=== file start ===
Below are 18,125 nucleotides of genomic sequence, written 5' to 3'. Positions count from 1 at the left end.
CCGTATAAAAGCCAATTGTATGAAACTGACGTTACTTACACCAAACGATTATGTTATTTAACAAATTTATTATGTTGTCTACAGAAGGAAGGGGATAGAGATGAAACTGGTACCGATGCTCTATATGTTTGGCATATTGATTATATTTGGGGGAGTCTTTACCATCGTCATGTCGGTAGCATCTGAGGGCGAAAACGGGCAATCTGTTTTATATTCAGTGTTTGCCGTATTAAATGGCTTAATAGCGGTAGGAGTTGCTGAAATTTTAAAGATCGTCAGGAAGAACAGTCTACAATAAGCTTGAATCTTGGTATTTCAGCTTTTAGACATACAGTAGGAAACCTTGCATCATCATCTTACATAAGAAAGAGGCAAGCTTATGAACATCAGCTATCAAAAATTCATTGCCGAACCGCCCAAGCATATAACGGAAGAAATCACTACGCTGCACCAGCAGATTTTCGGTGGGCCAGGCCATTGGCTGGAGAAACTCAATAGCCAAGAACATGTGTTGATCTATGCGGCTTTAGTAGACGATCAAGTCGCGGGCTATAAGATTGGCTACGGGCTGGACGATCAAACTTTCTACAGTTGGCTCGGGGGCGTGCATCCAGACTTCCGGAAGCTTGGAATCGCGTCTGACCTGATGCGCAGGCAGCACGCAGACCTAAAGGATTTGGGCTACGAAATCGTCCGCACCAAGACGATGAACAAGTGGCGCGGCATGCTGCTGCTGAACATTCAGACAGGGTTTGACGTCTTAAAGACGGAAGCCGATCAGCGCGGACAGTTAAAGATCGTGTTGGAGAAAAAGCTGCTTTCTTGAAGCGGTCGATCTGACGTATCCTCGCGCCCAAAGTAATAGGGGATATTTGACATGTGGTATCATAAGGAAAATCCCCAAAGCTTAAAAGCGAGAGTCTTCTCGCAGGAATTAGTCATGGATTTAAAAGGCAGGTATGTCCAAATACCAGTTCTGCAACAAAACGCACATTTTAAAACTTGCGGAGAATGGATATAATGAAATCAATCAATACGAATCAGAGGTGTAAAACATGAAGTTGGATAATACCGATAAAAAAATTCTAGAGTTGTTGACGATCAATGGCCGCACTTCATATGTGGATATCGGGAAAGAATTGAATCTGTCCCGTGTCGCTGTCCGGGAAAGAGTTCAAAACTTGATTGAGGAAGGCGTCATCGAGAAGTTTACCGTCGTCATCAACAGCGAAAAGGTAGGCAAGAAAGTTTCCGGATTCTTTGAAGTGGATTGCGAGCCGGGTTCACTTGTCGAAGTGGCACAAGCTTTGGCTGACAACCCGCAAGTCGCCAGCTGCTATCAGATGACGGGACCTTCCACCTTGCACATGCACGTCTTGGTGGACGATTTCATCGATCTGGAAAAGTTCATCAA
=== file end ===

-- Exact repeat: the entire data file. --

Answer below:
Below are 18,125 nucleotides of genomic sequence, written 5' to 3'. Positions count from 1 at the left end.
CCGTATAAAAGCCAATTGTATGAAACTGACGTTACTTACACCAAACGATTATGTTATTTAACAAATTTATTATGTTGTCTACAGAAGGAAGGGGATAGAGATGAAACTGGTACCGATGCTCTATATGTTTGGCATATTGATTATATTTGGGGGAGTCTTTACCATCGTCATGTCGGTAGCATCTGAGGGCGAAAACGGGCAATCTGTTTTATATTCAGTGTTTGCCGTATTAAATGGCTTAATAGCGGTAGGAGTTGCTGAAATTTTAAAGATCGTCAGGAAGAACAGTCTACAATAAGCTTGAATCTTGGTATTTCAGCTTTTAGACATACAGTAGGAAACCTTGCATCATCATCTTACATAAGAAAGAGGCAAGCTTATGAACATCAGCTATCAAAAATTCATTGCCGAACCGCCCAAGCATATAACGGAAGAAATCACTACGCTGCACCAGCAGATTTTCGGTGGGCCAGGCCATTGGCTGGAGAAACTCAATAGCCAAGAACATGTGTTGATCTATGCGGCTTTAGTAGACGATCAAGTCGCGGGCTATAAGATTGGCTACGGGCTGGACGATCAAACTTTCTACAGTTGGCTCGGGGGCGTGCATCCAGACTTCCGGAAGCTTGGAATCGCGTCTGACCTGATGCGCAGGCAGCACGCAGACCTAAAGGATTTGGGCTACGAAATCGTCCGCACCAAGACGATGAACAAGTGGCGCGGCATGCTGCTGCTGAACATTCAGACAGGGTTTGACGTCTTAAAGACGGAAGCCGATCAGCGCGGACAGTTAAAGATCGTGTTGGAGAAAAAGCTGCTTTCTTGAAGCGGTCGATCTGACGTATCCTCGCGCCCAAAGTAATAGGGGATATTTGACATGTGGTATCATAAGGAAAATCCCCAAAGCTTAAAAGCGAGAGTCTTCTCGCAGGAATTAGTCATGGATTTAAAAGGCAGGTATGTCCAAATACCAGTTCTGCAACAAAACGCACATTTTAAAACTTGCGGAGAATGGATATAATGAAATCAATCAATACGAATCAGAGGTGTAAAACATGAAGTTGGATAATACCGATAAAAAAATTCTAGAGTTGTTGACGATCAATGGCCGCACTTCATATGTGGATATCGGGAAAGAATTGAATCTGTCCCGTGTCGCTGTCCGGGAAAGAGTTCAAAACTTGATTGAGGAAGGCGTCATCGAGAAGTTTACCGTCGTCATCAACAGCGAAAAGGTAGGCAAGAAAGTTTCCGGATTCTTTGAAGTGGATTGCGAGCCGGGTTCACTTGTCGAAGTGGCACAAGCTTTGGCTGACAACCCGCAAGTCGCCAGCTGCTATCAGATGACGGGACCTTCCACCTTGCACATGCACGTCTTGGTGGACGATTTCATCGATCTGGAAAAGTTCATCAA